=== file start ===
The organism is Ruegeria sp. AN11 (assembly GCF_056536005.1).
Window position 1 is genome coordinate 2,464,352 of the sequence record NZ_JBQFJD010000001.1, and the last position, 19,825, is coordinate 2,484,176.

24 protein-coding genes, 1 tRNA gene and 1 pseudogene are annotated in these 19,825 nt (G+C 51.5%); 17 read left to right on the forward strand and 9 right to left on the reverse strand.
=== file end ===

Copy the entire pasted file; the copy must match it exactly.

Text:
The organism is Ruegeria sp. AN11 (assembly GCF_056536005.1).
Window position 1 is genome coordinate 2,464,352 of the sequence record NZ_JBQFJD010000001.1, and the last position, 19,825, is coordinate 2,484,176.

24 protein-coding genes, 1 tRNA gene and 1 pseudogene are annotated in these 19,825 nt (G+C 51.5%); 17 read left to right on the forward strand and 9 right to left on the reverse strand.